Some people suggest that instead of teaching lots of science, we need to tell people how science works. Give the public a method for judging and using science they can apply in different contexts.

This has more going for it, but just as scientific information can be flexibly and selectively applied, so can ideas about science. And, just as there are many types and areas of scientific knowledge, there are many ways of doing science.

Other models of scientific literacy argue the public need to know more about the institutional make up of modern science (how it "really works"): what peer review is, who the UK's chief scientific adviser is, structures of public funding.

As with everyone knowing more scientific ideas, I think this might be a good thing, but I still dislike the way any idea of scientific literacy implies a boundary around who is allowed to have an opinion about science. As if you should keep your mouth shut until you can prove you know what the Haldane Principle is. I don't think it's fair.

Knowledge gap

I want to stress I am all for science education. We should have good science teaching available to all simply to allow access to scientific careers. I want science to be a diverse community, full of all sorts of people from all sorts of backgrounds. Plus, learning science is about learning about our world.

Image caption Magnets: how do they work? It should always be a valid question

When I walk across London I pass famous buildings and statues of war leaders, and I know about them from history lessons. I also pass trees and squirrels and lots and lots of cars. As I breathed in the pollen and the exhaust fumes I want to know more about those things too: the natural and technological objects that surround us, the other living things we share this planet with, and the things we have made and changed the planet with, too.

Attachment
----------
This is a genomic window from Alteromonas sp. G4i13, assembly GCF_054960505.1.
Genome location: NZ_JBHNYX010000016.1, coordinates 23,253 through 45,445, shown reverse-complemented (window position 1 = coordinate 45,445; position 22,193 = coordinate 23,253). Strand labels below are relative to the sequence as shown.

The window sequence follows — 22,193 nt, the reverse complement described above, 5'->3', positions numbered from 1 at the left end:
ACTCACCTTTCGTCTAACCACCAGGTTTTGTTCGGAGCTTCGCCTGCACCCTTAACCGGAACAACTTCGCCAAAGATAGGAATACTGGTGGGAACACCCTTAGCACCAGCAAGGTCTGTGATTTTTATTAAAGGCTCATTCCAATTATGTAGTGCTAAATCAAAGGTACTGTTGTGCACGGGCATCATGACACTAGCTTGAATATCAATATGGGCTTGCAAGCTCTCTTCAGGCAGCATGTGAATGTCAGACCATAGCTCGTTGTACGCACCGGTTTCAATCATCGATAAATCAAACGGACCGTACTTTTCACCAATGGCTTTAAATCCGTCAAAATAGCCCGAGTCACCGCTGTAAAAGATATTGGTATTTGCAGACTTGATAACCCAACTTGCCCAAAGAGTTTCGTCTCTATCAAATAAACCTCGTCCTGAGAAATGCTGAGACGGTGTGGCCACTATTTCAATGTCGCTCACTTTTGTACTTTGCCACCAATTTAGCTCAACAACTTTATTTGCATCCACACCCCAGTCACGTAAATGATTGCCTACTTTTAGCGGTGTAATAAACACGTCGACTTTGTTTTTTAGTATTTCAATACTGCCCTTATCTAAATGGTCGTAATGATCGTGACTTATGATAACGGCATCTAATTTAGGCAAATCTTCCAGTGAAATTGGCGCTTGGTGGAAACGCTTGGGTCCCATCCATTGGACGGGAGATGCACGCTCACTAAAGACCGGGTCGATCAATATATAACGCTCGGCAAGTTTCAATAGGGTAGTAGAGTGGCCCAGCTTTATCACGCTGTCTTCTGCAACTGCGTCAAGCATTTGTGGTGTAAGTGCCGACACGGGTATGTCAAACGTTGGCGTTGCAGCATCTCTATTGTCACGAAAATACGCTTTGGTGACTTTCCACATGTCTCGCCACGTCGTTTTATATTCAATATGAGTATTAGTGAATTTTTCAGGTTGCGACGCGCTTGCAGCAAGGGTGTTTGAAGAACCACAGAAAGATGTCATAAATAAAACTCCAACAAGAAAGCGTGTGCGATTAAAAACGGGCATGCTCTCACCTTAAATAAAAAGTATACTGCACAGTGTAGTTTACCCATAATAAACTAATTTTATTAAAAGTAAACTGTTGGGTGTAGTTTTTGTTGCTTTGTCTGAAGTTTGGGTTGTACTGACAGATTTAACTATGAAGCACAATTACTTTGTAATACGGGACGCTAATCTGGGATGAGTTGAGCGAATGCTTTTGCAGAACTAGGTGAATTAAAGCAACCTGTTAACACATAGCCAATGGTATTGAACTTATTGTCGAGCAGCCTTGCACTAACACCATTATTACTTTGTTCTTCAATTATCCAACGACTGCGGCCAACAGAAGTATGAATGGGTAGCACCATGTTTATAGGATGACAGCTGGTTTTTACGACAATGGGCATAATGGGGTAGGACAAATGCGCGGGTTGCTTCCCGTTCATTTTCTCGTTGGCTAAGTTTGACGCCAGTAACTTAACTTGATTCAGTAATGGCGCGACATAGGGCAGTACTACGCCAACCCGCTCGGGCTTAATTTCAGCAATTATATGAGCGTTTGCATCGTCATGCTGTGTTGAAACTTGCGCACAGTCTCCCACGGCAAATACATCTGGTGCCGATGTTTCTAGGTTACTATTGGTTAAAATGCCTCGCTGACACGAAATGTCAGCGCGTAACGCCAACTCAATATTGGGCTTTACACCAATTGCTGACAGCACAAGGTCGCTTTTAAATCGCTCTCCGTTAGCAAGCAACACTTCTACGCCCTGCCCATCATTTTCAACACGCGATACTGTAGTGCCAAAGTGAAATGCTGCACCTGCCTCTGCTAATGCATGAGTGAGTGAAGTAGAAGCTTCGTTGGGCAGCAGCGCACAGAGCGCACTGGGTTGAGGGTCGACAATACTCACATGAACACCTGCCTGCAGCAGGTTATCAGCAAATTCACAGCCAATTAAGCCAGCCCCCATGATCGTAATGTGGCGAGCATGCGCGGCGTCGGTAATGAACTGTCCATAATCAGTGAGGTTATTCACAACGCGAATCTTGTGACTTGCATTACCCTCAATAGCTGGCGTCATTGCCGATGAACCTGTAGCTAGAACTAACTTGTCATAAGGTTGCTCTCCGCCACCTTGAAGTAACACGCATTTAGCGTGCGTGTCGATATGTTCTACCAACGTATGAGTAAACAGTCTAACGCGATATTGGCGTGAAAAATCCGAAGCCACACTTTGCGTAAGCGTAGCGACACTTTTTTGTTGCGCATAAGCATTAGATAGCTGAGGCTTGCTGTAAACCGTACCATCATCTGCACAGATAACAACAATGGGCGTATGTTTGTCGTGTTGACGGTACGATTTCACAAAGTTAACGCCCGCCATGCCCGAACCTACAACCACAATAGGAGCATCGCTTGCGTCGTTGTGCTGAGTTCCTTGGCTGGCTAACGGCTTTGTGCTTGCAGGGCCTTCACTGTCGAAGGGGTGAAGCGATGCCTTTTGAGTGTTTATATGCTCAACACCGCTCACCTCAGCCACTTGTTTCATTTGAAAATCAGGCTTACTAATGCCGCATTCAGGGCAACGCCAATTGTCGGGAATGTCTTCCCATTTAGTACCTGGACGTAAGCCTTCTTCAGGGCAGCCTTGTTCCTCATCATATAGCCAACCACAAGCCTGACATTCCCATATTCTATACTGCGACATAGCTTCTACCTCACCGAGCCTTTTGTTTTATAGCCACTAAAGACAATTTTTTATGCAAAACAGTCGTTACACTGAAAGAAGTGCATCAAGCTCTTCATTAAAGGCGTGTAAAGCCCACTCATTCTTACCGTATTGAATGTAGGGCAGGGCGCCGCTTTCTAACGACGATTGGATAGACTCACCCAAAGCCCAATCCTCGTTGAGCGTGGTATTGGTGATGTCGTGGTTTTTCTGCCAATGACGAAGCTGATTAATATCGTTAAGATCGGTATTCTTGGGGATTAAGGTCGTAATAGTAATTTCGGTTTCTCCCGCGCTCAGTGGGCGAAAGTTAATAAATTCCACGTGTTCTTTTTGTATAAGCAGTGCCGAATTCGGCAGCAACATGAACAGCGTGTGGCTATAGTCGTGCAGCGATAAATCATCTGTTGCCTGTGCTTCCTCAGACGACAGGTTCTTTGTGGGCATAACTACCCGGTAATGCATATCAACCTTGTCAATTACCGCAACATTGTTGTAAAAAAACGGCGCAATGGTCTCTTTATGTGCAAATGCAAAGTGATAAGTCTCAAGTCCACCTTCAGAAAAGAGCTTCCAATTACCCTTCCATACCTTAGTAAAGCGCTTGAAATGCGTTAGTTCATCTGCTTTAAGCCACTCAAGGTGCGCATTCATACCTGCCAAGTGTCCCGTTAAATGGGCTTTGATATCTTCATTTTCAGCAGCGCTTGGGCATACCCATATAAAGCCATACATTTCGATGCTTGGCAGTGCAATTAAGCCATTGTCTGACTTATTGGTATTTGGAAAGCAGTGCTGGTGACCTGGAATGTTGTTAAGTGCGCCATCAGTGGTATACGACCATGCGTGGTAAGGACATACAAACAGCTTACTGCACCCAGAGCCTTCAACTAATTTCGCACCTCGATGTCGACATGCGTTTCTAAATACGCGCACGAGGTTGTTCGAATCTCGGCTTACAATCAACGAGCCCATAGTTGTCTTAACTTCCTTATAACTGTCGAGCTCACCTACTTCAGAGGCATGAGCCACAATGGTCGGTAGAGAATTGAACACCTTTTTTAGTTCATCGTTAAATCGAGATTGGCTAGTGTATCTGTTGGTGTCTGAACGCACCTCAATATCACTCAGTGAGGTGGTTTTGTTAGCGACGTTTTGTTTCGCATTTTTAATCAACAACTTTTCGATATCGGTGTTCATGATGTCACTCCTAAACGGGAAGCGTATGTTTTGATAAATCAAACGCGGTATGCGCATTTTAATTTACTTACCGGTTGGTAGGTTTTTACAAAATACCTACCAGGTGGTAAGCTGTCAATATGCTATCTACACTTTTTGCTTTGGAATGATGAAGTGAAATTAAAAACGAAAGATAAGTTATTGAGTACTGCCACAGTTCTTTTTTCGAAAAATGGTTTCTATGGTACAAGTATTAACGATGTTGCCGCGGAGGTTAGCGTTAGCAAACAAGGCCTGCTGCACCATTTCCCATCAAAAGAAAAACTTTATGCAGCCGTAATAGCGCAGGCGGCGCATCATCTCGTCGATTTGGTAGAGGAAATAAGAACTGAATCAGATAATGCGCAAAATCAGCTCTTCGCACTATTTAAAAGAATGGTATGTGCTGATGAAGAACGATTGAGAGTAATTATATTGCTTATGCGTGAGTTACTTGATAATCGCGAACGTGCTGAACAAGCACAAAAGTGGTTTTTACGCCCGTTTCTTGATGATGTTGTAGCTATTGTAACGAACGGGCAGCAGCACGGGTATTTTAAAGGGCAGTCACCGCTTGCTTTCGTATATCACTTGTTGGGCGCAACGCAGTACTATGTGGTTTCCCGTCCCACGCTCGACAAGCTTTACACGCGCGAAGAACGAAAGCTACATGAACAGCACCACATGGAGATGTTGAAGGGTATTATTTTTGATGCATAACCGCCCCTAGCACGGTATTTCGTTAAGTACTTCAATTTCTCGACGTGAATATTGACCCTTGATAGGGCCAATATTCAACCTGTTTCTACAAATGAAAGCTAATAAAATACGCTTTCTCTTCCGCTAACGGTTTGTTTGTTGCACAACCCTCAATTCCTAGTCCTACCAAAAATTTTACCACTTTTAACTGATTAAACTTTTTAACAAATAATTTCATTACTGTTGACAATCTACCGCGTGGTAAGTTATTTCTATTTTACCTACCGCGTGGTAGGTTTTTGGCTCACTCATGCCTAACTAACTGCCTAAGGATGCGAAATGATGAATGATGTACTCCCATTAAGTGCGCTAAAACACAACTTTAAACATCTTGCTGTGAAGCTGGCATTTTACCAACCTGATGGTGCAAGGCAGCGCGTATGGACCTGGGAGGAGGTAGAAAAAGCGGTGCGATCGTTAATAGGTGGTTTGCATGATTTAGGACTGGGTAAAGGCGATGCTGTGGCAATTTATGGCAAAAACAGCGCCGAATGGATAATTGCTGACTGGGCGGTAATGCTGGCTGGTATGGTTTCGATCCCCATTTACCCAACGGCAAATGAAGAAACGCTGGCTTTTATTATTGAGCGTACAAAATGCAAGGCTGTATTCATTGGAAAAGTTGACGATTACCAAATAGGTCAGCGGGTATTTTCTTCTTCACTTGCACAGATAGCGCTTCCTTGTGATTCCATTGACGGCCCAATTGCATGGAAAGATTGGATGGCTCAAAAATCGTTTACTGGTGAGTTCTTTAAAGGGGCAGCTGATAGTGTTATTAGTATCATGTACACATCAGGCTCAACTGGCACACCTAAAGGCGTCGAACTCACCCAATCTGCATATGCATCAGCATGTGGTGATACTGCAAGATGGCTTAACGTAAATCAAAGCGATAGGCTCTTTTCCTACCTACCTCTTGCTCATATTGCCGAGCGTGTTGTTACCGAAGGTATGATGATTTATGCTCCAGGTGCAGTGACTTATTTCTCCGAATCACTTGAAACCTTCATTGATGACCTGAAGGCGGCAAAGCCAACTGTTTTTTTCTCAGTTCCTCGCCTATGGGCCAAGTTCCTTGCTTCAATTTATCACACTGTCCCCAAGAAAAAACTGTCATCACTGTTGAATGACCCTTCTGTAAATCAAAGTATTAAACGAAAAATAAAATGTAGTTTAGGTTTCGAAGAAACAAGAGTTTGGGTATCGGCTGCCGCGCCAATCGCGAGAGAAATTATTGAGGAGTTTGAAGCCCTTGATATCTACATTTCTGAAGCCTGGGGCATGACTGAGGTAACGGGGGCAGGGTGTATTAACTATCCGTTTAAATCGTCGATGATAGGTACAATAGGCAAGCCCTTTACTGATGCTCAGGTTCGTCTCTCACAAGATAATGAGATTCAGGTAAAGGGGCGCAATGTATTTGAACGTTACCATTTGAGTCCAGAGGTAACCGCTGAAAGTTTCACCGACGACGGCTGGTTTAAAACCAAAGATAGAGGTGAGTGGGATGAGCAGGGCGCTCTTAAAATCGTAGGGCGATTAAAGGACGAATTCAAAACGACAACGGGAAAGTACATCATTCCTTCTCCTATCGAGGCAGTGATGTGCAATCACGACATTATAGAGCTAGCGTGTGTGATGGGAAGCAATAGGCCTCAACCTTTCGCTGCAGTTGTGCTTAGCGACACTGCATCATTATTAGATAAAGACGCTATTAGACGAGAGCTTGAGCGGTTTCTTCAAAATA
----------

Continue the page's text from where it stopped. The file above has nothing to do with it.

Still, when it comes to discussing science in public, the focus on "scientific literacy" limits us to focus on what people don't know. We all don't know lots of things. So instead of calls for greater scientific literacy, I think we need to shake off the shame attached to admitting we don't know.

Saying "I don't know" should be a liberating and exciting statement, the start on the route to learning something new. It should not be something that makes us feel small.

We need to focus on building relationships between experts and the rest of the world, so when I want to know more about GMOs, nuclear power, badgers or if I am simply curious to know how magnets work, I can just ask.

I want to know I can ask questions, including challenging ones, and be listened to as well as explained to.

I want the people I am asking questions of to be imaginative in explaining their science to diverse audiences, and admit when they do not know something too, ready to be excited by a chance to learn from other people.

I do not want to be judged for my lack of knowledge. Because we all lack knowledge. We all lack a lot of knowledge.

This is an edited version of Alice Bell's Four Thought to be broadcast on Radio 4 at 2045 BST on 4 July 2012 and then available on the iPlayer.